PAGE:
Friday, September 21, 2012

Success (At last)

This latest problem has been one of my most challenging. It was one of those situations where a simple job turned into a nightmare job in the tiny twist of a wrench.

Almost everybody who enjoys turning wrenches will, at one point or another, twist the head off a pesky little bolt. I know I've done it. Four times spring to mind without thinking too hard. This one was the fourth. This one, however, was the trickiest of them all. To be perfectly honest, I've never fixed these before. They were all in places that I could live with letting it slide. This one, on the other hand, crippled my motorcycle. One tiny little broken screw ensured that the motorcycle was garage bound.

The normal procedure in situations like this is to drill out the stuck screw. Sometimes the screw comes out when you do this, but if you're unlucky, like me, you'll just have to drill it out all the way and tap (rethread) the hole again.

Did I mention I was unlucky? It just happens that this little screw was in such a tight place that I had no hope of fitting a drill in there without taking the motor off the frame.

It's a good thing I work with a bunch of toolmakers.

I had about 1-1/4" of space to work with. If I was going to drill, I would have to drive the drill by hand. Fortunately I have this set of ratcheting box wrenches. So my buddy and I got together in his machine shop and he let me spend a little time on his lathe making some useful little tools. Some of the tools he just made for me due to his willingness to help with my project.

We had to take a bunch of standard hardware store tools and modify them for our purposes. Here they are.

As you can see, the wrench is the only tool more then 1-1/2 inch long.

As I said, things were very tight. This is an overall shot to illustrate how tight things were. If you can see the wrench, the problem is at the top end of it. Here's a close-up:

This is where I was drilling the hole (which is the first step prior to tapping). As I said, I was driving the drill with the wrench.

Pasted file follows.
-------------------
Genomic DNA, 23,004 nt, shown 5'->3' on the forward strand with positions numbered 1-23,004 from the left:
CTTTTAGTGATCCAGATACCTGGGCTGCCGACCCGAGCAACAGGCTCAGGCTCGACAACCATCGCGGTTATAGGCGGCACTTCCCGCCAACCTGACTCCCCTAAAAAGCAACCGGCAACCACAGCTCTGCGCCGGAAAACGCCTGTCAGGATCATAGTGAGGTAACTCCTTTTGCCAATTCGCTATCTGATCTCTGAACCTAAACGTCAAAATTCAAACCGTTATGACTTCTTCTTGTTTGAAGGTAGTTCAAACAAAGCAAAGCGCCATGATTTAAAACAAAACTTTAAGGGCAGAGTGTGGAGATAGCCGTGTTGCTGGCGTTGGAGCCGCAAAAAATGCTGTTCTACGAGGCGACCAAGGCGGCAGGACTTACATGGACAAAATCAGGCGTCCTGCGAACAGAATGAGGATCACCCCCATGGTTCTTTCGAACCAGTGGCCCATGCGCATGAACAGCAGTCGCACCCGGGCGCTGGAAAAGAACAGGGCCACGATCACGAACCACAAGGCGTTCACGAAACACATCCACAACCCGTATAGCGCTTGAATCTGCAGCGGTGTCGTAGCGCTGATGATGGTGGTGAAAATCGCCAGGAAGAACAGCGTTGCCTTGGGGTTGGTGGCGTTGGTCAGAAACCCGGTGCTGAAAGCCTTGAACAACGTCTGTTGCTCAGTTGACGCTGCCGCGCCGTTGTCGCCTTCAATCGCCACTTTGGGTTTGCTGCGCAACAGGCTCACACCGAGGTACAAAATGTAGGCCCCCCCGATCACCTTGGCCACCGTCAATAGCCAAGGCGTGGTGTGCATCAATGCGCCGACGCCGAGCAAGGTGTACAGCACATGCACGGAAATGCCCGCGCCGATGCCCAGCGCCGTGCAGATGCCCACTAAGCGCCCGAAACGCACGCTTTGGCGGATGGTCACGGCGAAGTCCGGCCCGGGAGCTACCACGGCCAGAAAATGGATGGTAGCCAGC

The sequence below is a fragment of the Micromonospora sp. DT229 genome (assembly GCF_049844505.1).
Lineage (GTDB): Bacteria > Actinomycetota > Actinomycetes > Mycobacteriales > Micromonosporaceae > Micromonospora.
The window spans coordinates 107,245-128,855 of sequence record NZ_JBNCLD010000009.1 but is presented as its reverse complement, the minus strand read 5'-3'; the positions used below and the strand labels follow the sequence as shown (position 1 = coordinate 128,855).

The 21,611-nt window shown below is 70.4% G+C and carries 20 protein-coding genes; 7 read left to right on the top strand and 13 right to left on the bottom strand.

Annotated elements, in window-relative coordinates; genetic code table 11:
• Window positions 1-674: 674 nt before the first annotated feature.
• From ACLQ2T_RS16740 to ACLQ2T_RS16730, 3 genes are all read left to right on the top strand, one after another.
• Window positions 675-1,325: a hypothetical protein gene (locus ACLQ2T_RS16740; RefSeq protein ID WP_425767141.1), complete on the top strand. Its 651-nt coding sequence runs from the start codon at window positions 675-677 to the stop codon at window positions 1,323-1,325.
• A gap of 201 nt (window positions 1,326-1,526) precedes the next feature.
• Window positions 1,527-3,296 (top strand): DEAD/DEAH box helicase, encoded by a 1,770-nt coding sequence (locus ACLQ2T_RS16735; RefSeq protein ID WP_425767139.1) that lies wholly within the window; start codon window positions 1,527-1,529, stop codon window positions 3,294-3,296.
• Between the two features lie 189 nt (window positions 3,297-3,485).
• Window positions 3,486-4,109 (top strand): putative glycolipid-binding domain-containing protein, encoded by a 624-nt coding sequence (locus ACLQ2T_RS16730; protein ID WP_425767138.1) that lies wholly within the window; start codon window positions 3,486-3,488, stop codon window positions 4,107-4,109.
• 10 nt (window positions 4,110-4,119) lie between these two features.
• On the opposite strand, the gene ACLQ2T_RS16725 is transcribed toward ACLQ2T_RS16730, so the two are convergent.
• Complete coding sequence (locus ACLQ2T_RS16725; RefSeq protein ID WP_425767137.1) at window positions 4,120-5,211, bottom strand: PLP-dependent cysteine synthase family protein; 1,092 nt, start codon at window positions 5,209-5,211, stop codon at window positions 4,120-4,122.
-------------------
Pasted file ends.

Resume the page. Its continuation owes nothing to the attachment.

At length, the drill finally made it through the mess and I had a nice clean hole to deal with. The next step, of course, is to tap the hole. This gives it the threads that allow it to receive a screw.

Once again, I was working with specially modified tools, praying at every step that the tap would not break off in the hole. (That would have been very bad - worse even than the screw breaking off in the first place. This operation was very risky.)

Here is the tap all covered with little bits of metal that used to be in the motorcycle.

But, like I said in the beginning, I prevailed. Here it is with the new screw installed. It took more than two months of wrestling with this silly thing, but  now it's back on line. I can't wait to spend the next week riding before it gets to rainy.

 Thanks for reading!

Thursday, September 20, 2012

Pot Cozy

In a couple of weeks I'm going on my first backpacking trip of the summer. Oh, wait, I guess this would be the first backpacking trip of fall.
I missed summer backpacking!!
Man, this year was a busy one. On the plus side, we still did plenty of camping.
Anyway, so I decided to make a pot cozy for backpacking. I got the idea from this back country cookbook:
The idea is that sometimes you have to let your dehydrated or freeze dried foods sit in the hot water for a while before they're ready to eat. The cozy allows you to hold onto a hot pan and also keeps the heat in the food while it's getting ready. So here are some pictures.I used part of one of those blue foam pads that you can get for $5 at Wal-mart. The pot was 8" diameter so the circumference was about 25 inches. I cut two pieces at 12-1/2 inches, then made a saw-tooth pattern on them so they would lay down evenly, and cut it out. After that, it was just a matter of a bunch of duct tape. Piece of cake.

Above the pot is my little trial run.

Getting ready to fold each side down. I made each little joint one by one as I went around.

Here's that one-by-one progress.

It ended up being a little deeper than I thought it would so I put some padding in the bottom.

All in all, it took about a dollar worth of material, and about an hour of prime time TV. I'll let you know how it goes.